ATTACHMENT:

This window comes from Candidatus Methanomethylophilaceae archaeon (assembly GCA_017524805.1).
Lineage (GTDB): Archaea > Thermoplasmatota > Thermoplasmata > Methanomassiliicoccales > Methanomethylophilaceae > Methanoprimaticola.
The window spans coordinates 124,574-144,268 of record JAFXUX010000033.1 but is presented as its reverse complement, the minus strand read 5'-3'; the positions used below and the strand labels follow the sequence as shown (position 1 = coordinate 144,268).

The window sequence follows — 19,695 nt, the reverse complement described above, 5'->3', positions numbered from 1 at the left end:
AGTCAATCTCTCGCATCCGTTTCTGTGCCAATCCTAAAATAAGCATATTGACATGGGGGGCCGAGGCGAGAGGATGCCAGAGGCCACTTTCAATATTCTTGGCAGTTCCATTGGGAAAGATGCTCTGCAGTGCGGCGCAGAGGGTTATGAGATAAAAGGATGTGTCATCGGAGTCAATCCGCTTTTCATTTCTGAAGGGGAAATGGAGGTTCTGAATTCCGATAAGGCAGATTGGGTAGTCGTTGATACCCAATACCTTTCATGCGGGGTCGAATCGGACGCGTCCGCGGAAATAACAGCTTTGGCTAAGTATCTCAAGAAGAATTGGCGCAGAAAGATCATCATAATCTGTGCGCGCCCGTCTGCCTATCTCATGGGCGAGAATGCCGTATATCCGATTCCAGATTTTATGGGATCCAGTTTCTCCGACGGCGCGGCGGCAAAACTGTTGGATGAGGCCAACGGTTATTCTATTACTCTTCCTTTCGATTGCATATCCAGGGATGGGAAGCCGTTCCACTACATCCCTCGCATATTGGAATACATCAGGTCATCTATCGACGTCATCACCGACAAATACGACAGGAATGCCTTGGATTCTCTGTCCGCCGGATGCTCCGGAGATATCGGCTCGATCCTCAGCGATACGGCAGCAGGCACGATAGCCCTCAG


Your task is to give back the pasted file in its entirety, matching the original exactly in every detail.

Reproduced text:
This window comes from Candidatus Methanomethylophilaceae archaeon (assembly GCA_017524805.1).
Lineage (GTDB): Archaea > Thermoplasmatota > Thermoplasmata > Methanomassiliicoccales > Methanomethylophilaceae > Methanoprimaticola.
The window spans coordinates 124,574-144,268 of record JAFXUX010000033.1 but is presented as its reverse complement, the minus strand read 5'-3'; the positions used below and the strand labels follow the sequence as shown (position 1 = coordinate 144,268).

The window sequence follows — 19,695 nt, the reverse complement described above, 5'->3', positions numbered from 1 at the left end:
AGTCAATCTCTCGCATCCGTTTCTGTGCCAATCCTAAAATAAGCATATTGACATGGGGGGCCGAGGCGAGAGGATGCCAGAGGCCACTTTCAATATTCTTGGCAGTTCCATTGGGAAAGATGCTCTGCAGTGCGGCGCAGAGGGTTATGAGATAAAAGGATGTGTCATCGGAGTCAATCCGCTTTTCATTTCTGAAGGGGAAATGGAGGTTCTGAATTCCGATAAGGCAGATTGGGTAGTCGTTGATACCCAATACCTTTCATGCGGGGTCGAATCGGACGCGTCCGCGGAAATAACAGCTTTGGCTAAGTATCTCAAGAAGAATTGGCGCAGAAAGATCATCATAATCTGTGCGCGCCCGTCTGCCTATCTCATGGGCGAGAATGCCGTATATCCGATTCCAGATTTTATGGGATCCAGTTTCTCCGACGGCGCGGCGGCAAAACTGTTGGATGAGGCCAACGGTTATTCTATTACTCTTCCTTTCGATTGCATATCCAGGGATGGGAAGCCGTTCCACTACATCCCTCGCATATTGGAATACATCAGGTCATCTATCGACGTCATCACCGACAAATACGACAGGAATGCCTTGGATTCTCTGTCCGCCGGATGCTCCGGAGATATCGGCTCGATCCTCAGCGATACGGCAGCAGGCACGATAGCCCTCAG